Tragic first words spoken by children who survived '40-day' ordeal in Colombian jungle revealed
Days after four Colombian miracle children were rescued after a 40-day ordeal in the unforgiving Amazon rainforest, the authorities have revealed the tragic first words they each muttered as help arrived for them.
Upon being found by the search party, four-year-old Tien Noriel Ranoque Mucutuy said: “My mother is dead.”
Meanwhile, 13-year-old Lesly Jacobombaire Mucutuy, the eldest of the lot and responsible for keeping her siblings alive said, “I’m hungry.”
Lesly told her family from the hospital where she is currently admitted that her mother, Magdalena Mucutuy, was alive after the plane crash. She fought hard to survive for four days before eventually telling her children to leave her behind and asking Lesly to take care of her younger siblings.
According to grandfather Narciso Mucutuy, it was Lesly that pulled the youngest child, Cristin, from the plane after the crash and managed to protect her throughout the campaign.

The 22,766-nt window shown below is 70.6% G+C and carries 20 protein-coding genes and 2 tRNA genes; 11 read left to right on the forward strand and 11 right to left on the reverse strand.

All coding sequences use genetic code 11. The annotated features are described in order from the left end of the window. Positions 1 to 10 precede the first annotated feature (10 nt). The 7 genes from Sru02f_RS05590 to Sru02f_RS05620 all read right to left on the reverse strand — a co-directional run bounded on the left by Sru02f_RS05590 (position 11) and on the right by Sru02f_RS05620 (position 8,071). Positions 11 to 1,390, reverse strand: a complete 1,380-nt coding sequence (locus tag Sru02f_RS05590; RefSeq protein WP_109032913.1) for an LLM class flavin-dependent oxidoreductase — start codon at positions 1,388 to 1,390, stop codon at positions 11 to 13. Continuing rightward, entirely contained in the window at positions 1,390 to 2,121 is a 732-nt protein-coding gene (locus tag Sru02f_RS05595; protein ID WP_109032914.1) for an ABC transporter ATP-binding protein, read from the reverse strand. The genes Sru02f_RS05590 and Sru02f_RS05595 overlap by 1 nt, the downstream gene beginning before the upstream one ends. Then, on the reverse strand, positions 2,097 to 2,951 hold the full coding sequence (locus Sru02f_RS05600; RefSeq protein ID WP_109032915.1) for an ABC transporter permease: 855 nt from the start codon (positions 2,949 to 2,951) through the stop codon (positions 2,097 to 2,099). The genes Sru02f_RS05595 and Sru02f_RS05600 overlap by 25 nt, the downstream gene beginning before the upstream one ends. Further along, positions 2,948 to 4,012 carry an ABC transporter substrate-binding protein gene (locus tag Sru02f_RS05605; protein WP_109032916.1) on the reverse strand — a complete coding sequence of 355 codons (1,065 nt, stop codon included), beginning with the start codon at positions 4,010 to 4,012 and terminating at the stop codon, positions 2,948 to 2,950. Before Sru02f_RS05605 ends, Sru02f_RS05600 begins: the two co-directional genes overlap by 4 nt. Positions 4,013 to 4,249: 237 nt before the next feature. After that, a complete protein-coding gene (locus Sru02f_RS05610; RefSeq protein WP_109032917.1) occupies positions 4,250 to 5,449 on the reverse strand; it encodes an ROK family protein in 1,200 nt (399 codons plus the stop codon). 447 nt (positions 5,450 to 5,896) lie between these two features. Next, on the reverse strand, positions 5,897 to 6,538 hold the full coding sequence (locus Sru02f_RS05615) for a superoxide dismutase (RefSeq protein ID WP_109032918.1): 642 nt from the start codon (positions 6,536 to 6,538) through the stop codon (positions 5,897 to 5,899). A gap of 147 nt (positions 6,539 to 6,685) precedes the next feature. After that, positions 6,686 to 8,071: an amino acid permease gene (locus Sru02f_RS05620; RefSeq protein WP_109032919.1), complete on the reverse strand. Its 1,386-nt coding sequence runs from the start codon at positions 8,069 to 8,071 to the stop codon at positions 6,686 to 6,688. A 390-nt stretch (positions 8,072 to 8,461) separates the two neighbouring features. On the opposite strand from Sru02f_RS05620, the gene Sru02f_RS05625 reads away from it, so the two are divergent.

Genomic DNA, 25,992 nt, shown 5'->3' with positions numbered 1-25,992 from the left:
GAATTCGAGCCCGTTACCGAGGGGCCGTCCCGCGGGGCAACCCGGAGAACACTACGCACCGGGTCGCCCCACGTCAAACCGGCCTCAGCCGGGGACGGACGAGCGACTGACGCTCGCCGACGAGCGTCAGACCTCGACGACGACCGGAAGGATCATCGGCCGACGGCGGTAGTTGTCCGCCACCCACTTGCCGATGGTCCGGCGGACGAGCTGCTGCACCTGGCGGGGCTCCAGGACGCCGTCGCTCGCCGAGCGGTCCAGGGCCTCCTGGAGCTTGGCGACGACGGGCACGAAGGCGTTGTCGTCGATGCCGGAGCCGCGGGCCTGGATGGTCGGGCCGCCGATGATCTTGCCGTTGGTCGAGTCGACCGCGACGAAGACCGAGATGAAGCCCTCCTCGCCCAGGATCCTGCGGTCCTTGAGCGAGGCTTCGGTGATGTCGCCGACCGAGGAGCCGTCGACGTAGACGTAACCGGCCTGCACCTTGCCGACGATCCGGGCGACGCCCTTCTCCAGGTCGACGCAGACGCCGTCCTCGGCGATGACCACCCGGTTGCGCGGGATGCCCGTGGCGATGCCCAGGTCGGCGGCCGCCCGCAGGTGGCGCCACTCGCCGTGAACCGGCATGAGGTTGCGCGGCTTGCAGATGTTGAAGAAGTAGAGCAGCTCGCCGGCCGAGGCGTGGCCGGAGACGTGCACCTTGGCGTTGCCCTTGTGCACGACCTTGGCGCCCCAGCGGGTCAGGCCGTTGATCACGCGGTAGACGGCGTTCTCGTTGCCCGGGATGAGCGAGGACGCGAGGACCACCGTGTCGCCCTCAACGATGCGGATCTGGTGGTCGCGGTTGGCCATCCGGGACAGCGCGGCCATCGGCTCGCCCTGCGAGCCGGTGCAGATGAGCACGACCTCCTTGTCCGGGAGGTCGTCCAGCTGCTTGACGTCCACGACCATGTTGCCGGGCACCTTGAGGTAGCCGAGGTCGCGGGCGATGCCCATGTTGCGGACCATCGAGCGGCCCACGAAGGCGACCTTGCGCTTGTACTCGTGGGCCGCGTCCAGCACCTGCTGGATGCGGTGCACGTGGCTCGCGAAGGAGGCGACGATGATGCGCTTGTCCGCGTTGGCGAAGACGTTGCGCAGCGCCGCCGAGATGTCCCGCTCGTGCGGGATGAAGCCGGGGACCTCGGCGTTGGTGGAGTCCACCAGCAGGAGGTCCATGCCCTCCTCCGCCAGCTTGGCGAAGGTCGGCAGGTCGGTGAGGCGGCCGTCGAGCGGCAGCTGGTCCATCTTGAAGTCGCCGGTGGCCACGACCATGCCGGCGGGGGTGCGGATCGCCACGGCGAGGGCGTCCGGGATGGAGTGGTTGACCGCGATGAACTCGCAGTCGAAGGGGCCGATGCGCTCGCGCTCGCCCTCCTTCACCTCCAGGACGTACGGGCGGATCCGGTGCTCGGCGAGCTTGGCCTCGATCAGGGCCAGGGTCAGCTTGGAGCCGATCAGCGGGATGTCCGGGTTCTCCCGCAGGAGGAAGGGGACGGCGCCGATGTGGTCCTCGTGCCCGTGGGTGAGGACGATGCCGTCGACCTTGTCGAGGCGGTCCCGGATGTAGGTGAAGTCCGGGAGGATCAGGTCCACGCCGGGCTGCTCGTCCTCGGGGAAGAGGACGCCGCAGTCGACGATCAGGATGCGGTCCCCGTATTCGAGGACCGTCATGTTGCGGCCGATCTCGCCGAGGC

“She saw the feet of her littlest sister where the three dead were and she pulled her out,” said Mucutuy.
What happened in the forest?
During the early hours of May 1, a Cessna 206, carrying seven individuals from Araracuara in Amazonas province to San Jose del Guaviare in Guaviare province, issued a distress signal due to engine failure. While three adults, including the pilot and the mother, died, the children were left to fend for themselves.
Their disappearance led to a massive military-led search operation in which more than one hundred Colombian special forces troops and 70 indigenous scouts scanned the deep forest.
According to the authorities, the four kids managed to use their Indigenous heritage and knowledge about the jungle to plot a survival plan.
“Days after the crash, they ate the farina which they had carried there… but they (eventually) ran out of food and decided to look for a place where they could stay alive. They were malnourished but fully conscious and lucid when we found them,” said Pedro Arnulfo Sanchez Suarez, spokesperson of Colombian military special forces.
“Their indigenous origins allowed them to acquire a certain immunity against diseases in the jungle and having knowledge of the jungle itself – knowing what to eat and what not to eat – as well as finding water kept them alive – which would not have been possible (if they) were not used to that type of hostile environment,” he added.
The story of the four kids, which included an infant surviving the hostile nature of the virgin Amazon for 40 days on the trot is making international news.